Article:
In a moment of pure pathos, Mr Tochigi reaches for a framed photograph of his beloved wagyu heifer, called Saori. She is salmon-pink with mottled spidery veins of fat and dressed as a chuck-eye steak.
“I nurtured her for four years and when she was butchered I cried,” says the tearful 86-year-old, clutching the frame tighter.
By way of compensation, his cattle are reared to become Matsusaka wagyu, Japan’s most expensive beef. In 2002 one single cow fetched a beefy 50 million yen (£350,000) at market.
Wagyu connoisseurs outside Japan might purr with familiarity at the mention of kobe beef, but the Japanese keep Matsusaka wagyu and its marbled melt-in-the-mouth qualities all to themselves. I first encountered it during a four-day food tour of Mie prefecture on eastern Honshu island – although it wasn’t exactly love at first bite.
Mie prefecture’s culinary excellence is somewhat hidden in plain sight. Geographically it lies on a rural coastal plain between Osaka, Tokyo, and Kyoto, yet is bypassed by travellers roaming at lightspeed on Shinkansen trains between these gilded cities.
Before even reaching Matsusaka city I’d delighted in local produce that is the essence of Japanese culinary DNA. In Shima I visited a fourth-generation producer of bonito flakes, the ingredient that adds umami oomph to daishi stock. I shucked Pacific Ocean oysters near Toba, letting their briny loveliness ooze down my throat. And among crumpled hills I learned the precise science of green tea preparation at Shinryaku Sabo tearooms. The first sip was a zesty, citrusy punch to my caffeine-adoring solar plexus.
I saw my first Japanese black tajima cow (one of several indigenous breeds that can be reared to become wagyu) at Tochigi’s farm during a morning excursion from Matsusaka City. These millionaire heifers hardly slosh around muddy fields – they are the most pampered of bovines. Black-furred and compact, Tochigi’s latest prodigy is ensconced in her own bijou cowshed, which I view from a distance due to quarantine rules. If Ferrari made tractors, Tochigi could afford one – but his home is humble and he talks of making people happy with the deliciousness of his wagyu, rather than raking in a fistful of yen.
Tochigi rears his heifers for four years before market. Unlike kobe wagyu (produced from bullocks), Matsusaka wagyu is exclusively virgin females. “Females have more fat than males; that’s why they taste better than kobe,” says Tochigi. The endgame is to produce fatty marbling so soft it melts upon the touch of a human finger.
This process involves intensively nurturing the cows via rather whimsical means. Tochigi feeds his heifers with corn and soya beans; hand massages them with schochu spirit to promote better blood circulation; quenches their thirst with bottled beer (a “beer munchies” approach to fostering appetite); and weeps when they exit stage left to one of the several venerable wagyu restaurants in Matsusaka city that draw savants from all over Japan.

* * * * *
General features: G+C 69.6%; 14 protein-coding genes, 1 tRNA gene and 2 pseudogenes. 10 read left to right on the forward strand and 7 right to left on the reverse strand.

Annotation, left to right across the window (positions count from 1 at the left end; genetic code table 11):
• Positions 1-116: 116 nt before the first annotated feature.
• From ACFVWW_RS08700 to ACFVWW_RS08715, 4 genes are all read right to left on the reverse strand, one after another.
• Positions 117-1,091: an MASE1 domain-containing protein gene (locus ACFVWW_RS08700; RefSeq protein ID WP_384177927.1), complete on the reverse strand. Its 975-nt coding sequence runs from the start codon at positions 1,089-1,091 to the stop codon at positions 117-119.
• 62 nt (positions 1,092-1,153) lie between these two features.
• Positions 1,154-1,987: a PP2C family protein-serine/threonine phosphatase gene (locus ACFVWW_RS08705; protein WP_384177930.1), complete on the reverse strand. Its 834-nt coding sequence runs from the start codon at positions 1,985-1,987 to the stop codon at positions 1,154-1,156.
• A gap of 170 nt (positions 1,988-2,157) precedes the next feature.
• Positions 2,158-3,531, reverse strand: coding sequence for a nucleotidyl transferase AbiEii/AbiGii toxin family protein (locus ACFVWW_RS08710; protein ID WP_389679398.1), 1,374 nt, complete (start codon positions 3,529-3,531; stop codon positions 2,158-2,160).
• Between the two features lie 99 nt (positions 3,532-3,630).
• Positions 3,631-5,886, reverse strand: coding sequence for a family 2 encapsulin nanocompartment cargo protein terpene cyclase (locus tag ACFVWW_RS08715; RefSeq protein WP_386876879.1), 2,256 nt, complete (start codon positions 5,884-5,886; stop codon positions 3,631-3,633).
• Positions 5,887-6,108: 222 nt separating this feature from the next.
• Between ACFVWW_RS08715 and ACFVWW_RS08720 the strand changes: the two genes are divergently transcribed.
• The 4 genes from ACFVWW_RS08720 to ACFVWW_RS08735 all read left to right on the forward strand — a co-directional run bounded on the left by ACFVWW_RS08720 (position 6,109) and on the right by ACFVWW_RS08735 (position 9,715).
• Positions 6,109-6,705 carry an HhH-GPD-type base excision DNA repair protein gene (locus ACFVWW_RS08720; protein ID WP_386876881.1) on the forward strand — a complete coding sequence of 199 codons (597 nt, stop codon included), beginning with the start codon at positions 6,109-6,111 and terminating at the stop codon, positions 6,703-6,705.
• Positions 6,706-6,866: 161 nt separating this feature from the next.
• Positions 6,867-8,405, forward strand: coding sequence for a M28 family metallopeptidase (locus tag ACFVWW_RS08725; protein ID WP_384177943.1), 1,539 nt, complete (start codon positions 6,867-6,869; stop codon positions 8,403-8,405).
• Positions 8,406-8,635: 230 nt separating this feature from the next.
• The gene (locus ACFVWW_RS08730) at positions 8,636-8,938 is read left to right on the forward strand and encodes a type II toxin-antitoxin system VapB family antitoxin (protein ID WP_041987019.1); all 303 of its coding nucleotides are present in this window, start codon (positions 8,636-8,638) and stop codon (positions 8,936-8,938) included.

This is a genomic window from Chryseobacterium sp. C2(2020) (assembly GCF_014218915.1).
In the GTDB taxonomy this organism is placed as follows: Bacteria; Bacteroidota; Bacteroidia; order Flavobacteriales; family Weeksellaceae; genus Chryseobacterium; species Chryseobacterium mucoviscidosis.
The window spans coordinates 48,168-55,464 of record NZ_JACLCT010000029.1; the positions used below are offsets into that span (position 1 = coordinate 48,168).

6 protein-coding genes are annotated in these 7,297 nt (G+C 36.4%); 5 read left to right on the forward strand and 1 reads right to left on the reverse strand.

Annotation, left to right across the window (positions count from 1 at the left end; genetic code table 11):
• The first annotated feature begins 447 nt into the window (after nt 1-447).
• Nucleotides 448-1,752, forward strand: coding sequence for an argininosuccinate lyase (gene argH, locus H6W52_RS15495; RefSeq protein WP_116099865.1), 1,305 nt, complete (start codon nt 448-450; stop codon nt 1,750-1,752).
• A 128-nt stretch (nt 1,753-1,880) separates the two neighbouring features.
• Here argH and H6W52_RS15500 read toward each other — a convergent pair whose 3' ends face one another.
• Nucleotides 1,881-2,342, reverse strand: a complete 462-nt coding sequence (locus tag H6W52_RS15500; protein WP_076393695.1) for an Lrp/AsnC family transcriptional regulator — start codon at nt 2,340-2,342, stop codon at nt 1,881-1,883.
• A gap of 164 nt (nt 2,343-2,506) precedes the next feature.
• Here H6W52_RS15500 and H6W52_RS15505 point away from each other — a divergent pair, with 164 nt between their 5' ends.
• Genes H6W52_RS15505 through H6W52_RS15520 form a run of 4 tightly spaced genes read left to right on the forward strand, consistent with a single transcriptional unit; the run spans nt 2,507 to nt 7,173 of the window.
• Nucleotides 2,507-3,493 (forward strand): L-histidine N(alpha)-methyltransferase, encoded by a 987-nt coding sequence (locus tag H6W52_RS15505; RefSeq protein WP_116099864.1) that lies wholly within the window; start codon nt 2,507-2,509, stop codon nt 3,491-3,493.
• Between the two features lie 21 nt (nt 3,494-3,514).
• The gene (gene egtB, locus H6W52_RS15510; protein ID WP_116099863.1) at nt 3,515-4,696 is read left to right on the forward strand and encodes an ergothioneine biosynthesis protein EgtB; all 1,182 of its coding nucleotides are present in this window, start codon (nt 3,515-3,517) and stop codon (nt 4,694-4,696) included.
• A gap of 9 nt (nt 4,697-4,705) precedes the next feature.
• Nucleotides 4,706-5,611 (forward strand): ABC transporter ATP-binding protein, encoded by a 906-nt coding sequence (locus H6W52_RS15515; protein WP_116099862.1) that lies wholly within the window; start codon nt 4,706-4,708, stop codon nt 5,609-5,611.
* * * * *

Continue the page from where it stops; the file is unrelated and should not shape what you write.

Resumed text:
He recommends I first try it in the classical form of sukiyaki, which I do via a cookery class in Matsusaka with private chef, Yoshiko Highashimura. She takes me to the local butchers to buy thin cuts of rump and sirloin costing 2,500 yen (£17) per 100g. The more off-white the fatty marbling, the better the taste, says the butcher.
Sukiyaki takes a minute to prepare. Add meat to a medium-heat skillet, simmer in its own fat and liberally sprinkle sugar and a dash of soy. While the Japanese participants around me hum an epiphany, I find it too sweet (told you it wasn’t love at first bite). When it’s my turn to cook, I add less sugar and allow the wagyu’s silky natural tenderness to speak for itself. It’s so soft I can pull it apart with chopsticks.
“Ha! English sukiyaki,” observes Highashimura, politely tasting my effort as we exchange bows.
Several other ways exist for visitors to experience this hallowed meat. For lunch there’s Restaurant Sushiman, run by fourth-generation owner Suichuro Kondo, where traditional seafood sushi is prepared at the counter alongside a jack-in-the-box surprise of wagyu sushi. Dabbed with wasabi, this first bite-sized morsel sets off a velvety firework of juices in my mouth. It’s so buttery soft I order another despite each piece costing 900 yen (£6.30).
“So many Japanese visitors came looking for wagyu that we put it on the menu as sushi 40 years ago,” says Kondo.
You won’t, however, better Restaurant Gyugin, established in 1902. In one of Matsusaka’s original wagyu establishments, guests dine in private rooms cross-legged on tatami mats behind paper shoji sliding-screens, served by waitresses dressed in kimono.
Another fourth-generation owner, Mr Kobayashi, gets his meat from Tochigi. “I have travelled across Japan and never eaten better beef,” he says. I press him on how much he outlays for Matsusaka wagyu: “Around 5 million yen per cow and we sometimes buy four cows per month,” he admits. Which by my rudimentary maths is an eye-watering annual outlay of up to £1.69m.
Mind you, Kobayashi claws it back with a three-slice beef course costing £121. Is it worth it? Well, the first medium-rare slither, grilled yakiniku-style on a charcoal burner at my table, is dressed with grains of salt that harmonise with the soft creaminess of texture and subtle charring. The second is divinely fruity, accompanied by yuzu and ponsu dipping sauces. The third slice is naked and I consume it in several salivating bites, rolling my eyes skywards at the tender, melting savouriness of Matsusaka wagyu wonderment.
Japan Airlines flies from London Heathrow to Nagoya via Tokyo for £535 return.
A cookery class at Utsukushiya costs 5,000 yen pp (£34pp).
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